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Date:      Mon, 18 Jul 2011 23:42:11 +0200
From:      Jerome Herman <jherman@dichotomia.fr>
To:        FreeBSD <freebsd-questions@freebsd.org>
Subject:   Re: Lennart Poettering: BSD Isn't Relevant Anymore
Message-ID:  <4E24A8B3.2090303@dichotomia.fr>
In-Reply-To: <20110718162245.0d426239@scorpio>
References:  <20110717071059.25971662@scorpio> <CAGwOe2YpUXgFx1f_1UWHNt4S=p=X1Soa348KWR9BTrjxF0bAwA@mail.gmail.com> <4E22DFE9.7050007@pathscale.com> <201107172016.30727.lobo@bsd.com.br> <4E23989F.7010701@gmail.com> <4e242fab.s4vpgxxZEUq0LFDq%perryh@pluto.rain.com> <1311017168.44397.YahooMailRC@web36508.mail.mud.yahoo.com> <13800_1311018255_4E248D0F_13800_81_1_D9B37353831173459FDAA836D3B43499C521864F@WADPMBXV0.waddell.com> <20110718162245.0d426239@scorpio>

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On 18/07/2011 22:22, Jerry wrote:
> On Mon, 18 Jul 2011 14:44:15 -0500
> Gary Gatten articulated:
>
>> <snip>
>>
>> I've always been curious why "Linux" seemed to take off so fast when
>> other FOSS / non Winblow$ OS's were available for some time with not
>> much traction; OS/2, BeOS, *nix with X11, etc.
>>
>> Not just on the desktop, but servers as well.  "Supported" versions
>> of Linux such as RHEL, Suse, etc. seem to have made more headway into
>> the enterprise computing environment in the last ten years than *BSD
>> did in the last 30.
> I think the explanation is rather simple, "Give the user what he wants,
> not what you think he wants."
I would highly advise against doing such a thing. So much evil in "Ask 
me what you want, I will give you what you asked."
I did this only once, some stupid foe in management asked me to activate 
and send him every little warning of anything that would happen to the 
production servers.
I advise against it, but he insisted, I then stubbornly refused and he 
threaten to have me fired.
So I activated the every thing SNMP trap I could think of and forwarded 
him. In the first hour, even before any backup or maintenance operation, 
he received about 10 000 mails.
>   You are never going to satisfy every
> conceivable user, so concentrate on the core users. Microsoft has done
> that extremely well. On the latest Windows 7, getting wireless up and
> running is the most effortless thing I have done in awhile.
Keeping it up is a different beast, not even mentioning the constant 
disconnect/reconnect operations if by any chance you sit between two AP, 
you will learn new meanings for pain if your wifi is not natively 
supported by windows.
Most of the time Windows wifi management, and closed vendors wifi 
management do not get along too well. True there were huge progress made 
in Windows 7, but honestly I still do prefer the FreeBSD approach were I 
can choose my AP once and for all.

> Windows
> does everything but fill in the password. On FreeBSD, well lets just
> say if that even if they had a driver for the wireless card I have
> installed, getting it up and running would be another matter. Correct
> me if I am wrong, but even "network manager" is not available on
> FreeBSD is it?
I never saw the use of the tool "network manager" under Linux. Very 
honestly I turn it off and remove it as soon as I can. The only thing it 
ever did to me is giving headaches.
FreeBSD forces you to pick your wireless card carefully. But it is not a 
huge problem.

> I have not checked in awhile. I know that there are some
> programs listed, but none of them work as seamlessly as Microsoft's. It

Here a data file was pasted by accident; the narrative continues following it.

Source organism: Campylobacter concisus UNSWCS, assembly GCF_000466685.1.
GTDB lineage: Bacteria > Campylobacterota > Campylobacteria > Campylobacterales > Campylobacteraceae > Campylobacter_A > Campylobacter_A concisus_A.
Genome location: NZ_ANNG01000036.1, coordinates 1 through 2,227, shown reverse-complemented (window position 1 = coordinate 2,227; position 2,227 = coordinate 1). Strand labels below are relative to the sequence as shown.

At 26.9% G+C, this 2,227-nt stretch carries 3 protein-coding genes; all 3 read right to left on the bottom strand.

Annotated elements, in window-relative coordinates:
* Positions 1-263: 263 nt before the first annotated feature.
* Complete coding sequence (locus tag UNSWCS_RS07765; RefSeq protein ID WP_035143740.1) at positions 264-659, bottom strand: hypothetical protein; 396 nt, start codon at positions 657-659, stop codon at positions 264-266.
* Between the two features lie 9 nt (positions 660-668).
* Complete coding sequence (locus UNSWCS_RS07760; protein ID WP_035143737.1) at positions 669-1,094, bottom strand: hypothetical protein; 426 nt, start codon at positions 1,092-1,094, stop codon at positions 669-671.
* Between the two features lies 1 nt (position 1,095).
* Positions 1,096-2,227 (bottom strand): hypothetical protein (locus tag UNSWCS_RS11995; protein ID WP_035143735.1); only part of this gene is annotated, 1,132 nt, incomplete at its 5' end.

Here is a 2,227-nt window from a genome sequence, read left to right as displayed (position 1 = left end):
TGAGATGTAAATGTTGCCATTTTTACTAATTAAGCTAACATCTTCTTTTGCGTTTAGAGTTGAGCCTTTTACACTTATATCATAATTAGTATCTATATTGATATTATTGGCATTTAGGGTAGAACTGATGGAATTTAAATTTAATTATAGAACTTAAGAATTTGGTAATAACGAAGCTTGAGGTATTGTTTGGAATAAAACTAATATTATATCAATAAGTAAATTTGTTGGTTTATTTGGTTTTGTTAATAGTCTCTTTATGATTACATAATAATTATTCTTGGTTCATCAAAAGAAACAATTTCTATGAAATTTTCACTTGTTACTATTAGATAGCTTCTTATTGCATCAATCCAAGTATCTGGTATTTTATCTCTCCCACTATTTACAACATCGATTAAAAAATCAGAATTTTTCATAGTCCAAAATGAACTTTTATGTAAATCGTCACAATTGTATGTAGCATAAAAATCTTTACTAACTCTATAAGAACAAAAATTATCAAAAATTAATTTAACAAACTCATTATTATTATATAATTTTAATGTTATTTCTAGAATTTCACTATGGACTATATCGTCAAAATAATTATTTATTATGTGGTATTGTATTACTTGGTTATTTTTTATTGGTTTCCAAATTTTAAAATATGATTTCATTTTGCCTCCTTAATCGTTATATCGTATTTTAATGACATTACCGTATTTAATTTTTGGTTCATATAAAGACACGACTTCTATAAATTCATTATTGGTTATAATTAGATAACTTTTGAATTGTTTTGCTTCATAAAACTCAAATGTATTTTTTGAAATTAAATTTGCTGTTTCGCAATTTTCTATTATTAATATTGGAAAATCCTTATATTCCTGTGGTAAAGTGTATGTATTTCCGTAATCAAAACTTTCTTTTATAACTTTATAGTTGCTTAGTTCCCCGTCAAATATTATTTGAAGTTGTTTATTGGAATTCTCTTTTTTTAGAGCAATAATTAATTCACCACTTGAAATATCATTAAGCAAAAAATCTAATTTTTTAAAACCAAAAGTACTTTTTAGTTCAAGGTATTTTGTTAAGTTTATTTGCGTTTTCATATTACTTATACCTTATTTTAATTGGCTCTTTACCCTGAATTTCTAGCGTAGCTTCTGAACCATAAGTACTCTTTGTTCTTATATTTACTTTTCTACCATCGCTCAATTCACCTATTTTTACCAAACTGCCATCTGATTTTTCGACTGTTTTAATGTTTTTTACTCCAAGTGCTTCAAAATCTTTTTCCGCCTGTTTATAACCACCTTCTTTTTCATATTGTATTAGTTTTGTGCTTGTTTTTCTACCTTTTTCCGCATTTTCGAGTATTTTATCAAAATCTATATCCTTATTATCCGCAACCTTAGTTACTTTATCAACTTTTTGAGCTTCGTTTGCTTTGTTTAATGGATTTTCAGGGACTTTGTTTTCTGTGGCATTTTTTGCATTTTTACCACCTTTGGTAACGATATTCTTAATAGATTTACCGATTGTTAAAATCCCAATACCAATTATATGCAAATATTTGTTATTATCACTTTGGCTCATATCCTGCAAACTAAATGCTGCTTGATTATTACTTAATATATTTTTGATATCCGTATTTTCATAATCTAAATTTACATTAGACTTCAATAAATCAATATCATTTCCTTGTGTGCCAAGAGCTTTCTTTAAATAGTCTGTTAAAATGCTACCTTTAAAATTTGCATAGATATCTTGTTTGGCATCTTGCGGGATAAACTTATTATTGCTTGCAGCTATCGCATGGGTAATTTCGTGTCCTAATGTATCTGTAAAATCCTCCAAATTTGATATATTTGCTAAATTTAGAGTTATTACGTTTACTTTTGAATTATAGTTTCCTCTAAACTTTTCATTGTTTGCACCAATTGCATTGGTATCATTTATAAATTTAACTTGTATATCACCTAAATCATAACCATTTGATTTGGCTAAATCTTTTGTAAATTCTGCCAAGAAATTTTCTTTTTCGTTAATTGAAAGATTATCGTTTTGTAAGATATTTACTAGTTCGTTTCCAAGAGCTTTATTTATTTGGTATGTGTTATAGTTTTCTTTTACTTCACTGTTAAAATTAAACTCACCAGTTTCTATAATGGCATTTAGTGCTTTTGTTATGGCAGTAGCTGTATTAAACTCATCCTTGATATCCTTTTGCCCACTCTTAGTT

> is a basic truism in any business that in order to beat your rival, you
> have to produce a better product or one that costs less and
> still maintains the same basic usability.
FreeBSD users are expected to be able to read and to use this ability. 
Sure this does cut FreeBSD from quite a lot of potential users, but then 
again making an OS for people who do not want to read the manual is a 
very bad idea.
> Simply creating a free product
> that is not as usable is not enough. If you cannot accomplish that,
> then at least try to create the illusion of it. FreeBSD has failed at
> the goal also.
>
>> > From my personal experience - which is relatively limited - it seems
>>> applications just work on Linux?  When I need to compile an app, it
>>> takes a few mins on Linux - but may take me a few weeks on FBSD.
>>> Granted someone more knowledgeable with FBSD, Compilers, etc. could
>>> do it much faster than I.
>> Anyway, if someone has a brief explanation of why Linux has
>> apparently triumphed (in so far as installed base, desktop
>> penetration, etc.) where so many others have failed (including IBM
>> with OS/2) I'd be interested in hearing those thoughts.
> OS/2 was IBM's fault from the beginning. They insisted that it be tied
> to the 286 processor. Gates attempted to talk them out of it in a
> famous meeting in Armonk, NY. IBM refused and effectively wrote it's own
> death sentence with OS/2. As with any product, first impressions are
> crucial. Their first one failed. Unfortunately, so many FOSS pundits
> have not learned this simple lesson.

>
>  From Wikipedia:
>
> OS/2 1.x targeted the 80286 processor: IBM insisted on supporting the
> Intel 80286 processor, with its 16-bit segmented memory mode, due to
> commitments made to customers who had purchased many 80286-based PS/2's
> because of IBM's promises surrounding OS/2.[16] Until release 2.0 in
> April 1992, OS/2 ran in 16-bit protected mode and therefore could not
> benefit from the Intel 80386's much simpler 32-bit flat memory model
> and virtual 8086 mode features. This was especially painful in
> providing support for DOS applications. While, in 1988, Windows/386 2.1
> could run several cooperatively multitasked DOS applications, including
> expanded memory (EMS) emulation, OS/2 1.3, released in 1991, was still
> limited to one 640KB "DOS box".
>
>




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